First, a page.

Abandon Ship with these Traditional Sailor's Grave Tattoos

Abandon Ship with these Traditional Sailor's Grave Tattoos

These sinking ships are the traditional sailor tattoo equivalent of headstones.

There were a lot of horrible ways to die on the high seas back in the day — cabin fever, doldrums, exposure, shark-attack, pirates, etc. — but the deadly fate that dominated the minds of sailors was the fear of drowning. There were tens of thousands of shipwrecks recorded throughout the 1800s and into the early 20th century, when the shipping industry was at its most robust. Few people lived to tell about being marooned, but those who did often commemorated their survival and the deaths of their shipmates by getting sailor’s grave tattoos. Even though most modern collectors aren’t sailors the motif still remains popular.

Sailor’s grave tattoos come in a wide variety of shapes and sizes, but their defining feature is the image of halfway-submerged masts rising out of the ocean. Over the years, tattooists have incorporated all sorts of other classic motifs around this central figure to complicate its meaning. When bordered by an anchor, its evocative of how any sense of security is an illusion when at the mercy of the waves. With an eagle, on the other hand, it suggests that there’s honor in going down with the ship. One of the most famous spins on the design comes from Sailor Jerry, who had the clever idea of putting one of these sinking ships inside a bottle of booze to make a statement about how alcoholism claimed more mariners’ lives than the sea with the decline of the shipping industry.

Because the nautical context in which it was born is no longer a part of most traditional tattoo enthusiasts’ lives, tattooists have been forced to push the sailor’s grave motif to new horizons, pairing it with images that better suit our day and age. Now the doomed vessel can be found inside a glass of Guinness or on the side of a lady head’s motorcycle helmet. Pick your poison, right? Regardless of how different artists modernize the motif, it still stands for what it always has, suggesting that life’s an adventure with death nipping, like opportunistic fish, at our heels.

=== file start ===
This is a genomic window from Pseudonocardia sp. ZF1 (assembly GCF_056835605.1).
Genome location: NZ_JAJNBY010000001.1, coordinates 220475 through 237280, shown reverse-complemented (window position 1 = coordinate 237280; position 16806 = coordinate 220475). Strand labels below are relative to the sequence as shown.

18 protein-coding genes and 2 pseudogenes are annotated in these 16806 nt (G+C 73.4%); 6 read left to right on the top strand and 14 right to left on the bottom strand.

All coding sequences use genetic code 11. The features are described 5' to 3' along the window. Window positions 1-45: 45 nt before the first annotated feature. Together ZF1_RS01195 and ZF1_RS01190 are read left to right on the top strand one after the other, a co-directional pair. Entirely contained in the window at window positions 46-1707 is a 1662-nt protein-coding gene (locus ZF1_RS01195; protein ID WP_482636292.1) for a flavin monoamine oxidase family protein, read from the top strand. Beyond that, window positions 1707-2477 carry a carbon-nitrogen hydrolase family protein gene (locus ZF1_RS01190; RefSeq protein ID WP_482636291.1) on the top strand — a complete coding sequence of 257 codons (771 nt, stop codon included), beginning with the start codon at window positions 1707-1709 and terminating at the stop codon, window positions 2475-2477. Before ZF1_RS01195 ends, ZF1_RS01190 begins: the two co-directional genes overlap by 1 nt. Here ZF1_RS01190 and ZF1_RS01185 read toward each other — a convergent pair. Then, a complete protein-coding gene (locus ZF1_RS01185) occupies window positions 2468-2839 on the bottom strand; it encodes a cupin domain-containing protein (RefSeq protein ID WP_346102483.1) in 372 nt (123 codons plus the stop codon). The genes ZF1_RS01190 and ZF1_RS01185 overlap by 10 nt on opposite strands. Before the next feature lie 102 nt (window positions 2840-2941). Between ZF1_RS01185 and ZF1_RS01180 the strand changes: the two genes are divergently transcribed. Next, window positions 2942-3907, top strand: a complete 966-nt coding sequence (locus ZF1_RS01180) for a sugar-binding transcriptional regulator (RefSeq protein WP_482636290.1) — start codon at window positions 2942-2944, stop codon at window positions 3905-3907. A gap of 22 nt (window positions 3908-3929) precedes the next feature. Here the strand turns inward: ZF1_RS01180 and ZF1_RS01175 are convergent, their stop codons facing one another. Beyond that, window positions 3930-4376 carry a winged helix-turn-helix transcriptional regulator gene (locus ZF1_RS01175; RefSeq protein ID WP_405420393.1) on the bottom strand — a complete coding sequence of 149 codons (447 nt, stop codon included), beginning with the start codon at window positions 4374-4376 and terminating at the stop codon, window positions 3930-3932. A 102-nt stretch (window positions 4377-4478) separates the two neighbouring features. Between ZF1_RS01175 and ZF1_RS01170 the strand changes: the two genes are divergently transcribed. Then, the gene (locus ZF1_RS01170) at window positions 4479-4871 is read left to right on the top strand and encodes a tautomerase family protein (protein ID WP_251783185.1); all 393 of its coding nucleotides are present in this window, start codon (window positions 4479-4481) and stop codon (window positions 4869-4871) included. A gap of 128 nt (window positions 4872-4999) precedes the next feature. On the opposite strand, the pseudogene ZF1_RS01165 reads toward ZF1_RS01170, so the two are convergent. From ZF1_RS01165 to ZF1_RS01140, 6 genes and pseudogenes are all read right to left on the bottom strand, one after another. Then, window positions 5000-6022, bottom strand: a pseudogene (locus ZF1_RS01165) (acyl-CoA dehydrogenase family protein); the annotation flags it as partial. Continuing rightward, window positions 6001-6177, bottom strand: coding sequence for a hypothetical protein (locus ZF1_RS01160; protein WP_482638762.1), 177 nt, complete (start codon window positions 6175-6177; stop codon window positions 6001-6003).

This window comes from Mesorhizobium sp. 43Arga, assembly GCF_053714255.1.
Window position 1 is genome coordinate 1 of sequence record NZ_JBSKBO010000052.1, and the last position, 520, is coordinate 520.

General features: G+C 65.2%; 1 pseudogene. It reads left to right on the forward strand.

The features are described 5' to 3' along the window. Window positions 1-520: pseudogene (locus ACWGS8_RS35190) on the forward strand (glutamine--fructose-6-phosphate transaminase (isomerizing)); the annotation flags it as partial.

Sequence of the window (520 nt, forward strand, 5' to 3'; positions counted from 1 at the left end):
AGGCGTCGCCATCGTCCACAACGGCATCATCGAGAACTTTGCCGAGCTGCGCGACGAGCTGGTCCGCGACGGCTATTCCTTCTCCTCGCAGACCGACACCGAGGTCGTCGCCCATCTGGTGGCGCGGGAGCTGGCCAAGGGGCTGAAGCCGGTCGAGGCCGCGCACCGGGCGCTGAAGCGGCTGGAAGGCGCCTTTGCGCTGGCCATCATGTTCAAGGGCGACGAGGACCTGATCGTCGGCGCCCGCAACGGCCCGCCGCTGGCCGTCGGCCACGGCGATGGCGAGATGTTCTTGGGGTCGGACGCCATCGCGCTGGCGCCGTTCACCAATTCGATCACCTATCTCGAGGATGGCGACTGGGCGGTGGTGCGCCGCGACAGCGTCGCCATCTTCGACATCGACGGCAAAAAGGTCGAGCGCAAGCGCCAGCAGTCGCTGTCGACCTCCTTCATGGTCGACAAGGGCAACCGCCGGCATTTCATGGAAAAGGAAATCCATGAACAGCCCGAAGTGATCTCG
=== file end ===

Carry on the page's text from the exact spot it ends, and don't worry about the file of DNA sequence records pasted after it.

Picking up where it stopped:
To see more traditional tattoos, venture over to these tattooists Instagrams. If you’d like to get a sailor’s grave tattoo for yourself, have one of them design the iconic sinking ship for you. 

This was the most recent installment of Bold that Holds, our series where we explore the history and meaning of traditional tattoos. We hope you enjoyed getting over your head in the symbolism of the sailor’s grave design. If you want to find out more about other timeless motifs, check out these articles about anchors, reapers, pigs and roosters, swallows, the Sacred Heart, lighthouses, and the Rock of Ages design.

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